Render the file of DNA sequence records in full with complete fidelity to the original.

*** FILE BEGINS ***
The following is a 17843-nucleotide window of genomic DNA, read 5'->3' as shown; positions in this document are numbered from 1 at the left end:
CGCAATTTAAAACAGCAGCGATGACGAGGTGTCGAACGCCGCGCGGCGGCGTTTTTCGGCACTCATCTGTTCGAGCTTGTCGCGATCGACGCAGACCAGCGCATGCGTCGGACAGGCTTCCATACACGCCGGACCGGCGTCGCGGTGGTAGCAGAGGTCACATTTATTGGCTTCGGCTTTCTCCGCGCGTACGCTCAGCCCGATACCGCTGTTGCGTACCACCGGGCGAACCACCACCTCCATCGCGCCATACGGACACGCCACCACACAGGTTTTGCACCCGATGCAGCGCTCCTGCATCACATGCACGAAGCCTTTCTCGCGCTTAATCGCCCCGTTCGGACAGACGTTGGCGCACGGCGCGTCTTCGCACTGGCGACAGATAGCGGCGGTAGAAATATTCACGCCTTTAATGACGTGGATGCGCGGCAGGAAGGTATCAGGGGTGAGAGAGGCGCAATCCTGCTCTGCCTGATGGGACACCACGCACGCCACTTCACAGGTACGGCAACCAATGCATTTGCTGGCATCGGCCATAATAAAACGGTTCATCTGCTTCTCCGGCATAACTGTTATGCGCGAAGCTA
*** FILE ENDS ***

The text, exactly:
The following is a 17843-nucleotide window of genomic DNA, read 5'->3' as shown; positions in this document are numbered from 1 at the left end:
CGCAATTTAAAACAGCAGCGATGACGAGGTGTCGAACGCCGCGCGGCGGCGTTTTTCGGCACTCATCTGTTCGAGCTTGTCGCGATCGACGCAGACCAGCGCATGCGTCGGACAGGCTTCCATACACGCCGGACCGGCGTCGCGGTGGTAGCAGAGGTCACATTTATTGGCTTCGGCTTTCTCCGCGCGTACGCTCAGCCCGATACCGCTGTTGCGTACCACCGGGCGAACCACCACCTCCATCGCGCCATACGGACACGCCACCACACAGGTTTTGCACCCGATGCAGCGCTCCTGCATCACATGCACGAAGCCTTTCTCGCGCTTAATCGCCCCGTTCGGACAGACGTTGGCGCACGGCGCGTCTTCGCACTGGCGACAGATAGCGGCGGTAGAAATATTCACGCCTTTAATGACGTGGATGCGCGGCAGGAAGGTATCAGGGGTGAGAGAGGCGCAATCCTGCTCTGCCTGATGGGACACCACGCACGCCACTTCACAGGTACGGCAACCAATGCATTTGCTGGCATCGGCCATAATAAAACGGTTCATCTGCTTCTCCGGCATAACTGTTATGCGCGAAGCTA